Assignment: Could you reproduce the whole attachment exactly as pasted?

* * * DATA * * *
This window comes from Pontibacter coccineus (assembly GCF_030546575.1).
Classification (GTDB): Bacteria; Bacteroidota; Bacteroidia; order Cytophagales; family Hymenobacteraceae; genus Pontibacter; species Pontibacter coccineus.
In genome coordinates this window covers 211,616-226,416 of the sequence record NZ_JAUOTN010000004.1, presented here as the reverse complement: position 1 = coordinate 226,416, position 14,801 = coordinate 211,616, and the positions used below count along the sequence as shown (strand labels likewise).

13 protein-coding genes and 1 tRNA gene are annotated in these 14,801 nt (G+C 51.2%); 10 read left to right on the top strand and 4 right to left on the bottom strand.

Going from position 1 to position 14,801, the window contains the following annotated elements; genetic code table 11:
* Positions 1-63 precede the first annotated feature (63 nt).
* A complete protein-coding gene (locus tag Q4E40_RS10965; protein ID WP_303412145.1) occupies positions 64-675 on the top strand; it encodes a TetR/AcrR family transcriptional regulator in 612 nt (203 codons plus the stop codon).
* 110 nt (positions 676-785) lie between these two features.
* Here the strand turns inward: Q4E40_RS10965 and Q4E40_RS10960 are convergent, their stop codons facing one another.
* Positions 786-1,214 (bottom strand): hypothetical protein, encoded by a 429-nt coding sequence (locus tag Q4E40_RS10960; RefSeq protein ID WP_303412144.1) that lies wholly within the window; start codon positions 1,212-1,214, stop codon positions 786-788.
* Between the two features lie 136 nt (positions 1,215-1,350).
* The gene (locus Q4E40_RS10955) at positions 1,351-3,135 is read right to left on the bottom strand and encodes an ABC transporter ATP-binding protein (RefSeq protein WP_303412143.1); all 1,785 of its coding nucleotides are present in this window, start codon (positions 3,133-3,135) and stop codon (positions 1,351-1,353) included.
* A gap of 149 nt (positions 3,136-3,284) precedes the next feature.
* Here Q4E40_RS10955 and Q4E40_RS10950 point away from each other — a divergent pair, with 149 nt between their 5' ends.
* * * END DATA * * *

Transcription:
This window comes from Pontibacter coccineus (assembly GCF_030546575.1).
Classification (GTDB): Bacteria; Bacteroidota; Bacteroidia; order Cytophagales; family Hymenobacteraceae; genus Pontibacter; species Pontibacter coccineus.
In genome coordinates this window covers 211,616-226,416 of the sequence record NZ_JAUOTN010000004.1, presented here as the reverse complement: position 1 = coordinate 226,416, position 14,801 = coordinate 211,616, and the positions used below count along the sequence as shown (strand labels likewise).

13 protein-coding genes and 1 tRNA gene are annotated in these 14,801 nt (G+C 51.2%); 10 read left to right on the top strand and 4 right to left on the bottom strand.

Going from position 1 to position 14,801, the window contains the following annotated elements; genetic code table 11:
* Positions 1-63 precede the first annotated feature (63 nt).
* A complete protein-coding gene (locus tag Q4E40_RS10965; protein ID WP_303412145.1) occupies positions 64-675 on the top strand; it encodes a TetR/AcrR family transcriptional regulator in 612 nt (203 codons plus the stop codon).
* 110 nt (positions 676-785) lie between these two features.
* Here the strand turns inward: Q4E40_RS10965 and Q4E40_RS10960 are convergent, their stop codons facing one another.
* Positions 786-1,214 (bottom strand): hypothetical protein, encoded by a 429-nt coding sequence (locus tag Q4E40_RS10960; RefSeq protein ID WP_303412144.1) that lies wholly within the window; start codon positions 1,212-1,214, stop codon positions 786-788.
* Between the two features lie 136 nt (positions 1,215-1,350).
* The gene (locus Q4E40_RS10955) at positions 1,351-3,135 is read right to left on the bottom strand and encodes an ABC transporter ATP-binding protein (RefSeq protein WP_303412143.1); all 1,785 of its coding nucleotides are present in this window, start codon (positions 3,133-3,135) and stop codon (positions 1,351-1,353) included.
* A gap of 149 nt (positions 3,136-3,284) precedes the next feature.
* Here Q4E40_RS10955 and Q4E40_RS10950 point away from each other — a divergent pair, with 149 nt between their 5' ends.